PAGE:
Modulating protein–protein interaction networks in protein homeostasis

Mengqi Zhong, Gregory M. Lee, Eline Sijbesma, Christian Ottmann, Michelle R. Arkin (Corresponding author)

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Abstract

Protein–protein interactions (PPIs) occur in complex networks. These networks are highly dependent on cellular context and can be extensively altered in disease states such as cancer and viral infection. In recent years, there has been significant progress in developing inhibitors that target individual PPIs either orthosterically (at the interface) or allosterically. These molecules can now be used as tools to dissect PPI networks. Here, we review recent examples that highlight the use of small molecules and engineered proteins to probe PPIs within the complex networks that regulate protein homeostasis. Researchers have discovered multiple mechanisms to modulate PPIs involved in host/viral interactions, deubiquitinases, the ATPase p97/VCP, and HSP70 chaperones. However, few studies have evaluated the effect of such modulators on the target's network or have compared the biological implications of different modulation strategies. Such studies will have an important impact on next generation therapeutics.

Original languageEnglish
Pages (from-to)55-65
Number of pages11
JournalCurrent Opinion in Chemical Biology
Volume50
DOIs
Publication statusPublished - 1 Jun 2019

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Protein Interaction Maps
Complex networks
Homeostasis
Molecules
Virus Diseases
Modulators
Proteins
Research Personnel
Modulation
Neoplasms
Therapeutics
Deubiquitinating Enzymes
p97 ATPase

Cite this

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abstract = "Protein–protein interactions (PPIs) occur in complex networks. These networks are highly dependent on cellular context and can be extensively altered in disease states such as cancer and viral infection. In recent years, there has been significant progress in developing inhibitors that target individual PPIs either orthosterically (at the interface) or allosterically. These molecules can now be used as tools to dissect PPI networks. Here, we review recent examples that highlight the use of small molecules and engineered proteins to probe PPIs within the complex networks that regulate protein homeostasis. Researchers have discovered multiple mechanisms to modulate PPIs involved in host/viral interactions, deubiquitinases, the ATPase p97/VCP, and HSP70 chaperones. However, few studies have evaluated the effect of such modulators on the target's network or have compared the biological implications of different modulation strategies. Such studies will have an important impact on next generation therapeutics.",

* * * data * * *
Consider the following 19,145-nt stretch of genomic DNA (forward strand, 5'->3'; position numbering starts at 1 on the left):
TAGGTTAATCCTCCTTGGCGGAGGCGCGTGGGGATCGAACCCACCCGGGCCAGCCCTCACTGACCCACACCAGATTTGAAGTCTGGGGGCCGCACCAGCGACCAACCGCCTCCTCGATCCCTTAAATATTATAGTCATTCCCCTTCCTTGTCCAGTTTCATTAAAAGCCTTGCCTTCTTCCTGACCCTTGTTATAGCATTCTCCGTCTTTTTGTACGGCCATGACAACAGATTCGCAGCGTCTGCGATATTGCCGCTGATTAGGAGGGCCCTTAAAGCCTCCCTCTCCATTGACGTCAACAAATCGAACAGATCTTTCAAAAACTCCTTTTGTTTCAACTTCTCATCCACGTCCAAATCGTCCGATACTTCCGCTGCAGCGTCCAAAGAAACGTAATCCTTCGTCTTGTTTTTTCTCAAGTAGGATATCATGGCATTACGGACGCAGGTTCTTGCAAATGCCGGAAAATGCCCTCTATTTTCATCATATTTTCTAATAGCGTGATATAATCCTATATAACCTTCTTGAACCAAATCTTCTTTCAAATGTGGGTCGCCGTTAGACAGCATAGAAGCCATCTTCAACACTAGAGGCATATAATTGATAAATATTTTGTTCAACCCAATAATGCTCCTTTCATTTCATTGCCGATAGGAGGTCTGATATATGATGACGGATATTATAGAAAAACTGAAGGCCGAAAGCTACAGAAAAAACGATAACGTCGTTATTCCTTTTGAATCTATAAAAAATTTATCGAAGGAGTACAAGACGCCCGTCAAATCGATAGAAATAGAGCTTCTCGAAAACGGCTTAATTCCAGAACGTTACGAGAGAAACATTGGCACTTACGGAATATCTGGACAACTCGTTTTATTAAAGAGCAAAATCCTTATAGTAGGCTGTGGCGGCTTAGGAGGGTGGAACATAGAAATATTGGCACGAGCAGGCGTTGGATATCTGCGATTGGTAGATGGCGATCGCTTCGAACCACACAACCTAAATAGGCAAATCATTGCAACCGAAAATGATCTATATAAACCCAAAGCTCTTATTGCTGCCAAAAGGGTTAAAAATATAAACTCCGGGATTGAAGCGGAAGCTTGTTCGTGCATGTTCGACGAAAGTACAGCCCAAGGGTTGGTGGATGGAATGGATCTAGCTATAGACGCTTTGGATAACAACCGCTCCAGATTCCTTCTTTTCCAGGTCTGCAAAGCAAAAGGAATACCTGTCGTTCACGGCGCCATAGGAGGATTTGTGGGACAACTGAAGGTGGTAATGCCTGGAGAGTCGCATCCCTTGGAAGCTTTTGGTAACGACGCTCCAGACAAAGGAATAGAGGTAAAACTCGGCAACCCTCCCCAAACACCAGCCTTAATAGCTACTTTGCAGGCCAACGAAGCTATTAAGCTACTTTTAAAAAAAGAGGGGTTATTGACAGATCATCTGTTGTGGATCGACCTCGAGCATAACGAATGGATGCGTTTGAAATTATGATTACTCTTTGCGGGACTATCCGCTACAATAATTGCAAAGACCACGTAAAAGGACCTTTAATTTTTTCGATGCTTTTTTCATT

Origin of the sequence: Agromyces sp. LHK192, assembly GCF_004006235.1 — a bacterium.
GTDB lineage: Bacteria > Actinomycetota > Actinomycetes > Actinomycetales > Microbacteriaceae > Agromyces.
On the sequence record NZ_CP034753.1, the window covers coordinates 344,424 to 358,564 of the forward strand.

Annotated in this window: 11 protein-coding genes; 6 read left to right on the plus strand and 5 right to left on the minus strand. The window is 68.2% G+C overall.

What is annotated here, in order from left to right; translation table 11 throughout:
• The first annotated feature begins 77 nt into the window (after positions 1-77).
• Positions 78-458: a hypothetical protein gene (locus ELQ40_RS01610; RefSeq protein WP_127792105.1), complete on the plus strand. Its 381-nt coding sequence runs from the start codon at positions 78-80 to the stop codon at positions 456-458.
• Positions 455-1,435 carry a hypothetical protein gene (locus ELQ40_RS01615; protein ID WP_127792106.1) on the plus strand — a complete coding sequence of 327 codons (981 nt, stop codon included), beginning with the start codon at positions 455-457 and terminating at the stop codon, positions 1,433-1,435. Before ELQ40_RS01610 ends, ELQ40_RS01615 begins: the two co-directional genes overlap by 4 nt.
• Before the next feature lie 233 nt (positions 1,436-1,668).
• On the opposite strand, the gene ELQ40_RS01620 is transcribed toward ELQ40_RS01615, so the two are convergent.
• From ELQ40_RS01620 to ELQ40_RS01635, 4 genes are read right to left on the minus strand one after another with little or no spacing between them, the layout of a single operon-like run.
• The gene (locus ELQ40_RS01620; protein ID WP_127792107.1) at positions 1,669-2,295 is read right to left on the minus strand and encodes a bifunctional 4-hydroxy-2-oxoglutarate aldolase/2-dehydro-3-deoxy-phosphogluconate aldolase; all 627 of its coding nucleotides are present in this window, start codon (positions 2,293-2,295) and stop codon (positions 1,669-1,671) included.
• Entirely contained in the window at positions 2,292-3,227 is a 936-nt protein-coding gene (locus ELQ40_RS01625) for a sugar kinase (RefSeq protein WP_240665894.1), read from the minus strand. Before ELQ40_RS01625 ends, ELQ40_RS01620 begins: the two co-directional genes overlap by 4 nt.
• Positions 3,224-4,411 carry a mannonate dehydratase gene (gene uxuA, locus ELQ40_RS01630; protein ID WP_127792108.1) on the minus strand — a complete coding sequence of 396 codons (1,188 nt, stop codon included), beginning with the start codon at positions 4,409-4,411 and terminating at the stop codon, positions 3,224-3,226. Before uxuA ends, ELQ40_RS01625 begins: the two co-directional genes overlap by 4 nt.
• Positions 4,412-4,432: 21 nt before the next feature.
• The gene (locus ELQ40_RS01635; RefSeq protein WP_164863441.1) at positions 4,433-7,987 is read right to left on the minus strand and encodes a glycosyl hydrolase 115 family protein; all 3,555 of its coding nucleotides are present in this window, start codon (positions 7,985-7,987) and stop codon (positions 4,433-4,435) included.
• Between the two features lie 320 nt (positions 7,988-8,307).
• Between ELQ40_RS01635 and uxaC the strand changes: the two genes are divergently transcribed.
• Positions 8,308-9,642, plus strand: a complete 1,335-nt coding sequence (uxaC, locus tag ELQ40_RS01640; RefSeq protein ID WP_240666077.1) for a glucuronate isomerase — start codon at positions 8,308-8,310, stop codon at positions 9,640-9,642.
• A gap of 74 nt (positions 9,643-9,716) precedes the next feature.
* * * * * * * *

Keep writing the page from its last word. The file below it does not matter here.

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Modulating protein–protein interaction networks in protein homeostasis. / Zhong, Mengqi; Lee, Gregory M.; Sijbesma, Eline; Ottmann, Christian; Arkin, Michelle R. (Corresponding author).

In: Current Opinion in Chemical Biology, Vol. 50, 01.06.2019, p. 55-65.

Research output: Contribution to journalReview articleAcademicpeer-review

TY - JOUR

T1 - Modulating protein–protein interaction networks in protein homeostasis

AU - Zhong, Mengqi

AU - Lee, Gregory M.

AU - Sijbesma, Eline

AU - Ottmann, Christian

AU - Arkin, Michelle R.

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AB - Protein–protein interactions (PPIs) occur in complex networks. These networks are highly dependent on cellular context and can be extensively altered in disease states such as cancer and viral infection. In recent years, there has been significant progress in developing inhibitors that target individual PPIs either orthosterically (at the interface) or allosterically. These molecules can now be used as tools to dissect PPI networks. Here, we review recent examples that highlight the use of small molecules and engineered proteins to probe PPIs within the complex networks that regulate protein homeostasis. Researchers have discovered multiple mechanisms to modulate PPIs involved in host/viral interactions, deubiquitinases, the ATPase p97/VCP, and HSP70 chaperones. However, few studies have evaluated the effect of such modulators on the target's network or have compared the biological implications of different modulation strategies. Such studies will have an important impact on next generation therapeutics.

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